Abortion is a heavy topic for discussion during this session, after the overturning of Roe v. Wade. The panel didn’t suggest that any major bills will pass to restore those rights, but they would like to pass legislation to allow for certain exceptions of abortions like incest, rape, or medical complications. For example, Texas has one of the highest maternal mortality rates in the country, so adopting legislation that will protect the mother’s life from risk of a full-term pregnancy could lower that statistic. Senator Blanco expects this upcoming governor’s election to be a “Roe-vember,” implying that many voters will vote solely driven by their beliefs or stance on abortion.
Another topic this panel expects will be up for much debate is gun regulations. Although gun regulations have been debated for decades, what makes the topic so complicated for this upcoming session is the increase in school shootings, specifically the Uvalde school shooting. Many people are fed up with turning on the news to another school shooting where innocent lives have been lost, and voters will be letting their legislators know that. The panel hopes to see stricter gun laws passed to help stop gun violence in Texas, which has a higher gun mortality rate than the national average. There was a call to action to the right to place more emphasis on the gun laws in Texas.
The panel also mentioned plans to focus on other issues that were “not just political stunts,” such as lowering property taxes and fixing the worker shortage, specifically for teachers and nurses.
One topic the panel did consider a political stunt wasthe border wall. The panel understands Republicans’ concern, but they do not like the way the Republican party goes about it. They would like to focus on improving the treatment of the immigrants coming in and not just throwing them into state camps or foster care. We were informed by the panel that some of these kids being thrown under state custody are dying due to the living conditions they are being put under at the border camps. Right now, the quality of care is improving due to neighboring border city communities that take kids in and provide them with better conditions, so the senators would like to see a change in that sector.
With (hopefully) our internships for this upcoming session, we found this discussion impactful and inspiring. We always enjoy getting to hear different points of views, so it will be great to ponder on these ideas until January!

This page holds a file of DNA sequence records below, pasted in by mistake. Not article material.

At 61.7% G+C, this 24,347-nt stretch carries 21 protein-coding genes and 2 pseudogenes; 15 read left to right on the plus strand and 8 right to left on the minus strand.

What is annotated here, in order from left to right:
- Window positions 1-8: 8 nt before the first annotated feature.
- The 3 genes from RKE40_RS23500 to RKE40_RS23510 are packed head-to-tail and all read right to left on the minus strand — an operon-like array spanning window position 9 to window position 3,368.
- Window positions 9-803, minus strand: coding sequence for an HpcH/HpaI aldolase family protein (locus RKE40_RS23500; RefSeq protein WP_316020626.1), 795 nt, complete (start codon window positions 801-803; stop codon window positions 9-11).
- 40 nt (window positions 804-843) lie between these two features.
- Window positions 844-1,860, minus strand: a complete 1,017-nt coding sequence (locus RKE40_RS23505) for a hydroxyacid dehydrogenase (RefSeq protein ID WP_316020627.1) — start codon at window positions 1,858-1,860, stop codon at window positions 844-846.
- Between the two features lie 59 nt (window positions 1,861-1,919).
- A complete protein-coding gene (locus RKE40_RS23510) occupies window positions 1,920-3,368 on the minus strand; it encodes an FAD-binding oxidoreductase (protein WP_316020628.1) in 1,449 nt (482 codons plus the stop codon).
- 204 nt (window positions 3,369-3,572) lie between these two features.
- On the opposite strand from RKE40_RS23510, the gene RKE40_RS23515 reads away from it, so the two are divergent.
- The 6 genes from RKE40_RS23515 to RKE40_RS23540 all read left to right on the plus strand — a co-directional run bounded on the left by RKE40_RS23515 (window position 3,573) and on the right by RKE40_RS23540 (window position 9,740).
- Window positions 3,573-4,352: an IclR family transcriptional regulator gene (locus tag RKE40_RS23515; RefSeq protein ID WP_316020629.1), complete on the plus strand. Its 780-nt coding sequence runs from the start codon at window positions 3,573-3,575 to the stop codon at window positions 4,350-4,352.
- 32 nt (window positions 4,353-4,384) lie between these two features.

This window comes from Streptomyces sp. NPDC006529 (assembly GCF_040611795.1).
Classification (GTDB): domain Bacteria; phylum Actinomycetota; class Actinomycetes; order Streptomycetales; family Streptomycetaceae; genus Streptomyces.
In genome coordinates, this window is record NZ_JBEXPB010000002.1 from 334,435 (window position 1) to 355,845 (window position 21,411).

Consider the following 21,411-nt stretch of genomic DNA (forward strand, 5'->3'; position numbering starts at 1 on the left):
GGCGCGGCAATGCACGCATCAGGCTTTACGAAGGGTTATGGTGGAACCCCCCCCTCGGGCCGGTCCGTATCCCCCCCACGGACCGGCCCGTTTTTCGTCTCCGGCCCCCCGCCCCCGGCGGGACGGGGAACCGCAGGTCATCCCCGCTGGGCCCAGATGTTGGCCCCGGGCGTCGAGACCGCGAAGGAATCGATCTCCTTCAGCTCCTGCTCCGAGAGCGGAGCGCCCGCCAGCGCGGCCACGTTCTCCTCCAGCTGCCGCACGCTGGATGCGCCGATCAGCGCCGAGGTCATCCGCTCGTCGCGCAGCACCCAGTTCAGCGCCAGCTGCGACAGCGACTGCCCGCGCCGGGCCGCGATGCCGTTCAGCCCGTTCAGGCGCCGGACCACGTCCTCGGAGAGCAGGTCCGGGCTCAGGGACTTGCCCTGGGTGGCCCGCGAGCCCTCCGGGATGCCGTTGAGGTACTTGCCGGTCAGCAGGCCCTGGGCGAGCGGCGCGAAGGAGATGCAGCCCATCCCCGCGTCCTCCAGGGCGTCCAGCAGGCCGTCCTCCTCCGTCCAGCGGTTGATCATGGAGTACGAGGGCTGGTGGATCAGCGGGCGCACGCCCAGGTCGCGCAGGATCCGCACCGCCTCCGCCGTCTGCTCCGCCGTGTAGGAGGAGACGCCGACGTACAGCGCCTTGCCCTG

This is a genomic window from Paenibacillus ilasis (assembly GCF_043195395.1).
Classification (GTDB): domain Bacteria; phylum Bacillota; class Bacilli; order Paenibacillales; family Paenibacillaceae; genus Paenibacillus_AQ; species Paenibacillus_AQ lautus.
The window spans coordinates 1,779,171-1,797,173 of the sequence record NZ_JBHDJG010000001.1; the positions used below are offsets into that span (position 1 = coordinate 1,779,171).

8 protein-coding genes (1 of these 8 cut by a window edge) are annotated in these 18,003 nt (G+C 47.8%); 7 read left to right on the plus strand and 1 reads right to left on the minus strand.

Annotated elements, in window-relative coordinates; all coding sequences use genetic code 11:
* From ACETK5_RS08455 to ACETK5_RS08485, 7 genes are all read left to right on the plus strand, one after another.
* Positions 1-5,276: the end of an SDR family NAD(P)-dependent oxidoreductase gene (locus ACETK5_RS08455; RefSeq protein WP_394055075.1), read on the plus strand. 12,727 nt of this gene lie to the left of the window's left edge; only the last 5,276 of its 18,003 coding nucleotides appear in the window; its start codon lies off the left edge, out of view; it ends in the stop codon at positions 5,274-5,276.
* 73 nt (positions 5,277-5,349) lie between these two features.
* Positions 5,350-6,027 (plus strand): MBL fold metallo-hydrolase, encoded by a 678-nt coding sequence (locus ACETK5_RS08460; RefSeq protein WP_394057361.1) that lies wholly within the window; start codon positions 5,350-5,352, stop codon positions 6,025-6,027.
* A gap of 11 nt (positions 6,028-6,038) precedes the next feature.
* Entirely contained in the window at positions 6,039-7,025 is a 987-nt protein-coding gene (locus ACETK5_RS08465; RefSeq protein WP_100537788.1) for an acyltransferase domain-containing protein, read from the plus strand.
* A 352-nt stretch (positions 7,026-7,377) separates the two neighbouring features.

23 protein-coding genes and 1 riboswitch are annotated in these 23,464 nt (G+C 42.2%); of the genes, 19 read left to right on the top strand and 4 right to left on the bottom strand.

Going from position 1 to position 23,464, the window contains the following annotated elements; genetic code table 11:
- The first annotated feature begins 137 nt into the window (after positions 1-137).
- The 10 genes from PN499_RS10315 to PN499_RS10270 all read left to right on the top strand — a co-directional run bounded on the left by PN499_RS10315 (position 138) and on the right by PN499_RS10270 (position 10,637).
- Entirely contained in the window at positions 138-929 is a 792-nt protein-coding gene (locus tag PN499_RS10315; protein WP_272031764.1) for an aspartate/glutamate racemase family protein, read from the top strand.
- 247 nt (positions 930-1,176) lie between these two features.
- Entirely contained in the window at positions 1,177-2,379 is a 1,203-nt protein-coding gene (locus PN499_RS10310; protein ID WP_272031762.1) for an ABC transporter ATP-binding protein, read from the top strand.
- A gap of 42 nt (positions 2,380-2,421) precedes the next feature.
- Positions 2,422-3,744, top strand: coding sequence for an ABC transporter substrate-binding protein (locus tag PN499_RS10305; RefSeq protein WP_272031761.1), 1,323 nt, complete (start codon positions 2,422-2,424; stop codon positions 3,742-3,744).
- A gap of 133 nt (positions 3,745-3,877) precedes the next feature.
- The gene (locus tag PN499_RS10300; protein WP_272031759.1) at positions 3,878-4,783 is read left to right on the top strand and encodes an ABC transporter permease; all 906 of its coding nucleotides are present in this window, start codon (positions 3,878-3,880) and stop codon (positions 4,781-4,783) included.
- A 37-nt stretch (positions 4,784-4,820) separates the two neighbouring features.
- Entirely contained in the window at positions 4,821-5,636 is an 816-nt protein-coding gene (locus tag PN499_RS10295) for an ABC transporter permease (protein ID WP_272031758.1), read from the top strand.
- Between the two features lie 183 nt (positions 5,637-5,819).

Following a busy day, we met up with SHSU alumna (and former LEAP Center student worker), Annie Jamarik, Chief of Staff for Representative Hugh Shine. Annie recommended a great local pizza joint, called 40 North.
Considering Annie’s recommendations, we ordered the Classic Pepperoni (a bit spicy), the Margherita Di Bufala, the Barbe, and probably (most) everyone’s favorite, the Hot Honey.
As we ate, Annie gave us sound advice, both from the perspective of an intern and as a chief. She advised us to build our networks early and joked that we have already started with her! Along with her encouraging advice, she also had some practical advice, too. We asked about wardrobe and best places to shop, and even what kinds of shoes to wear every day.
We are very thankful to Annie for joining us for a great dinner and for all her advice and words of wisdom about interning in this upcoming session at the Capitol.
In conjunction with attending the Texas Tribune Festival (TTF), we were able to kill two birds with one stone and have our first interviews with a few offices, while also gearing up to participate in the TTF!
Between Jessica, Yvette, Ashlyn, and myself, we had a total of 11 interviews in the span of just a few hours. We have all previously been to the Texas Capitol before, but we all agreed that this time felt different. Our group was one of excitement, nerves, and ambition.
We were prepared for the standard interview questions but thanks to a quick crash course from former LEAP Student and now Chief of Staff, Annie Jamarik, we had a slight leg up for questions outside of the norm. Just 15 minutes before the first interviews we took to the halls of the Texas Capitol in an Amazing Race-like fashion.
We all had wonderful meetings with 4 different Chiefs-of-Staff and thoroughly enjoyed the experiences. Some interviews proceeded more like a Q&A whereas others were more conversational. In one of my interviews, I was even able to explain some local Huntsville news!
The interview experience was made all the better by former LEAP students who stopped by to catch up and offer encouraging words. Ashlyn and I got to meet Blake Roach who now works for the Governor as a Manager in the Appointments Division. We all met Christina Perez-Gonzalez who works for AECT (Association of Electric Companies of Texas) and Emily Johnson who is a Review Director at the Texas Sunset Advisory Commission.
On behalf of those of us that interviewed this past week, thank you to the former LEAP students for taking the time to meet with us and share your experiences. To the offices that interviewed us, we are grateful for the opportunities to interview with you, your dedication to serving the state is a fantastic example that we wish to follow.
Follow-Up Capitol Meetings
Following our interviews with various legislative offices, we returned to the Capitol, where we met with the Chief of Staff for Senator Bryan Hughes, Cody Terry. (Senator Hughes represents the Tyler area, where Morgan is from!) During our time with Mr. Terry, we got a surprise visit from Senator Charles Schwertner’s former Chief of Staff, Tom Holloway. We were also lucky enough to meet Caroline Harris, who, after winning the primary (congratulations!), is running for a State Representative position in November’s election.
Between welcome and insightful interruptions, Mr. Terry shared a few words of wisdom regarding internships applicable to any office. He advised us to find something we are interested in and to run with it.
We also met with Scott Jenkines, Chief of Staff for Representative Armando “Mando” Martinez who represents the Valley (District 39). Mr. Jenkines gave us a more technical overview of the inner workings of the Texas House.